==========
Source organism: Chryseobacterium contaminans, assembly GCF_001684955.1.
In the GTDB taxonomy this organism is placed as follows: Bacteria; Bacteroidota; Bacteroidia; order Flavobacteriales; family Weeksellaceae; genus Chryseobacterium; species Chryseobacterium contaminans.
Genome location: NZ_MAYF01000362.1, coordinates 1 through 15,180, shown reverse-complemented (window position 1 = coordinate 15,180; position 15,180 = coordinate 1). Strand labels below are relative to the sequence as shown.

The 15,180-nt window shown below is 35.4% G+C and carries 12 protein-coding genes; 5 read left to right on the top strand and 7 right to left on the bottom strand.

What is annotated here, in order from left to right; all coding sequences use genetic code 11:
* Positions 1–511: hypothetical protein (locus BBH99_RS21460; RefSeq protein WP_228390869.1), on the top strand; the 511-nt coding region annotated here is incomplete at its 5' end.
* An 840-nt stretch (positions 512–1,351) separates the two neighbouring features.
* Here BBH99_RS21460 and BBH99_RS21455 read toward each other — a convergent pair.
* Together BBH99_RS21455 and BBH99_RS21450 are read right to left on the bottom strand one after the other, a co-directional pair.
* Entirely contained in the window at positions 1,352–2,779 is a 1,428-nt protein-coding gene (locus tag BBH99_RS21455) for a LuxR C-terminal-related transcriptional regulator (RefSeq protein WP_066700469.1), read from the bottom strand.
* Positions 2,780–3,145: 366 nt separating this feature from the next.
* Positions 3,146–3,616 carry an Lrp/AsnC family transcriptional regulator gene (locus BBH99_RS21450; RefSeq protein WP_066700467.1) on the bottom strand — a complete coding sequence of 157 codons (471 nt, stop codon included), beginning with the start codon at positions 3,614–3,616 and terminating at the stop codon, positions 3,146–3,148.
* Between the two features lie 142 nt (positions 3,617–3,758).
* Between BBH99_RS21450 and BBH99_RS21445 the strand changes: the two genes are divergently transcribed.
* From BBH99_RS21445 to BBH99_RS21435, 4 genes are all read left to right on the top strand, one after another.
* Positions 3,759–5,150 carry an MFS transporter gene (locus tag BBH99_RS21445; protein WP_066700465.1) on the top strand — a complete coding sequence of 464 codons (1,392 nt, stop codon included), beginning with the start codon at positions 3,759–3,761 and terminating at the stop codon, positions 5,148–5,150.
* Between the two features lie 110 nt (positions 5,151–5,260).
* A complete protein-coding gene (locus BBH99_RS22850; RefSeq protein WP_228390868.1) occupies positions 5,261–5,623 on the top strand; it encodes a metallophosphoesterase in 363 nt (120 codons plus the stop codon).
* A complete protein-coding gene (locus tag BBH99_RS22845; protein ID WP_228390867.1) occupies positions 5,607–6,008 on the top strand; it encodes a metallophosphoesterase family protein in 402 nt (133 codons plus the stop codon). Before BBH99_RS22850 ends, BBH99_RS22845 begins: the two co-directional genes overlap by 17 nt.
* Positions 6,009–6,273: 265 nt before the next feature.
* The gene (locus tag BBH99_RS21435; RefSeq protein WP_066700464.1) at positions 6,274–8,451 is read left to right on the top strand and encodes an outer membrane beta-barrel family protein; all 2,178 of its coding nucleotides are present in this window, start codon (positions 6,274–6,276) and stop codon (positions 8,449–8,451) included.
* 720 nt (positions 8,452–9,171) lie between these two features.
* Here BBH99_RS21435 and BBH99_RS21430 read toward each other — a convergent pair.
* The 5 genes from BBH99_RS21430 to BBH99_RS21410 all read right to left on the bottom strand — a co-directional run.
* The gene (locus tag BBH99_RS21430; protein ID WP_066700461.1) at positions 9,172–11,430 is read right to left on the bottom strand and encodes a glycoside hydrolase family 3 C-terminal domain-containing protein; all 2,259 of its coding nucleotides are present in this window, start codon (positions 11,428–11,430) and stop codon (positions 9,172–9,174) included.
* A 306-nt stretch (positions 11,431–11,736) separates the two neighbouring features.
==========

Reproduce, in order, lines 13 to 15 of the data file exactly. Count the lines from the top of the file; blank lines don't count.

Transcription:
* Between the two features lie 142 nt (positions 3,617–3,758).
* Between BBH99_RS21450 and BBH99_RS21445 the strand changes: the two genes are divergently transcribed.
* From BBH99_RS21445 to BBH99_RS21435, 4 genes are all read left to right on the top strand, one after another.